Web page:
A little over a year ago, I had a series of phone conversations with Vern Vellat, West Woodland Elementary class of 1941. During those calls, Vern shared stories about growing up in the West Woodland Neighborhood during the Great Depression. One of those stories is detailed below.
West Woodland Elementary School, Class of 1941. Vern can be found in the last row, second student from the right.
The stock market crash in October 1929 helped trigger a devastating depression that dominated the Northwest for nearly a decade. The economic downturn gradually affected more and more people. By the time President Hoover left office in 1933, 13 million people in the United States were unemployed. Some unemployed became transients, searching for jobs and food. In Seattle, unemployment was 11% in April 1930, rising to 26% by January 1935.
Photo of 6th Ave shacks, dated 1939, courtesy Seattle Municipal Archives, item #39279
Vern’s family lived at 508 NW 62nd Street in a modest two bedroom home. During the Depression his sister, her husband, and her children moved in, as well as a neighbor friend who’s father had to leave Seattle in order to find work. At any given time 12+ people might be calling this address home. Money was tight, but Vern’s Dad slowly enhanced the home in order to relieve the population pressure. Vern’s family was not unique in this regard, many families in the neighborhood would “double up” in order to guarantee a roof over their children’s heads during this period.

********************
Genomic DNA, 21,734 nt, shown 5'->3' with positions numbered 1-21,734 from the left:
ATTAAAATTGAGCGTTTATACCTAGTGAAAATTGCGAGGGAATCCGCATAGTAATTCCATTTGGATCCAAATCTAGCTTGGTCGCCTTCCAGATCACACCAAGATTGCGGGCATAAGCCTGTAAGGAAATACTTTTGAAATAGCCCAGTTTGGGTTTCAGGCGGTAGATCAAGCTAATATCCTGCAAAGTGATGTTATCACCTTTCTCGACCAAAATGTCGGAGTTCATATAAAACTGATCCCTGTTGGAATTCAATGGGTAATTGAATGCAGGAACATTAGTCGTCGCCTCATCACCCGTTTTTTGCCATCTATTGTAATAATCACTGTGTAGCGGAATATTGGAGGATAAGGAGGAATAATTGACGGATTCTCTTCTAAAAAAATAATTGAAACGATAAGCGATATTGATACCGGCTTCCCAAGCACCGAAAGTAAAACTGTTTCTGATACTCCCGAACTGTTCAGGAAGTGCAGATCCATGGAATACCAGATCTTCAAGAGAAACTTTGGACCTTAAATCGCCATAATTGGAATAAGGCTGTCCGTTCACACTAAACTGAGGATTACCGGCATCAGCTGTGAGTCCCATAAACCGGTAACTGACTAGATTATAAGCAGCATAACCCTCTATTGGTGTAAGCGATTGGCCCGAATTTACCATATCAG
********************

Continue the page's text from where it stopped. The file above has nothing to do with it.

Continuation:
Photo of Vern Vellat’s Family, date unknown, outside his home at 508 NW 62nd Street.
On a Sunday in 1933, Vern’s eyes were opened to the extent of unemployment in Seattle. His Dad drove him to ‘Hooverville’, located on the waterfront near the former location of Seattle’s Skinner & Eddy Shipyards (SODO Neighborhood). Hooverville was littered with shanties, shacks, and shipping crates. Any reusable building product was conscripted to help make homes for the unemployed. Trip intent? Hire a former fellow machinist for two days at $3.00 per diem. This was considered a bonus rate only given to friends and family.
Photo of Hooverville, dated 1932, courtesy King County Archives, Photo ID: 90.2.1794
Vern shared with me that there were six classmates’ families that had started their own businesses during the Depression. Hiring was slow and business was slower. Finding a job to pay rent, buy food, and care for your family was paramount. Several of Vern’s older friends graduated from Ballard High School and immediately signed up for Civilian Conservation Corps (CCC). The CCC provided jobs working in National Parks, road construction, and much more.
Also, three West Woodland Neighborhood Dad’s went to work for Work Progress Administration (WPA). The WPA work-relief program employed more than 8.5 million people, with an average salary of $41.57 a month, building bridges, roads, public buildings, public parks and airports. The Seattle WPA was housed in the old Irving School building, located at 14th Ave NW & NW 52nd Street, near Gilman Playground. The original school building is long gone, this location is now home to the Seattle Gymnastics Academy. More information about this school can be found HERE.
Photo of Irving School, dated 1938, Courtesy MOHAI, Image No. 24411.
Businesses on NW 65th came together to help the neighborhood as well. They organized themselves into a group known as the ‘West Woodland Commercial Club’ and would hold monthly meetings at 416 NW 65th Street (now part of the 418 Public House). The club hosted Saturday matinees at the Woodland Theater, two movies would be shown, and during intermission the businesses would give away prizes of food, clothing and coupons for other services. Vern said that each Saturday there would be a long line of people waiting to get into the theater for this event.
Photo of the Woodland Theater, dated 1937, courtesy of the Puget Sound Archives
Stay tuned for future stories from Vern Vellat. More information about Seattle’s Hooverville can be found HERE.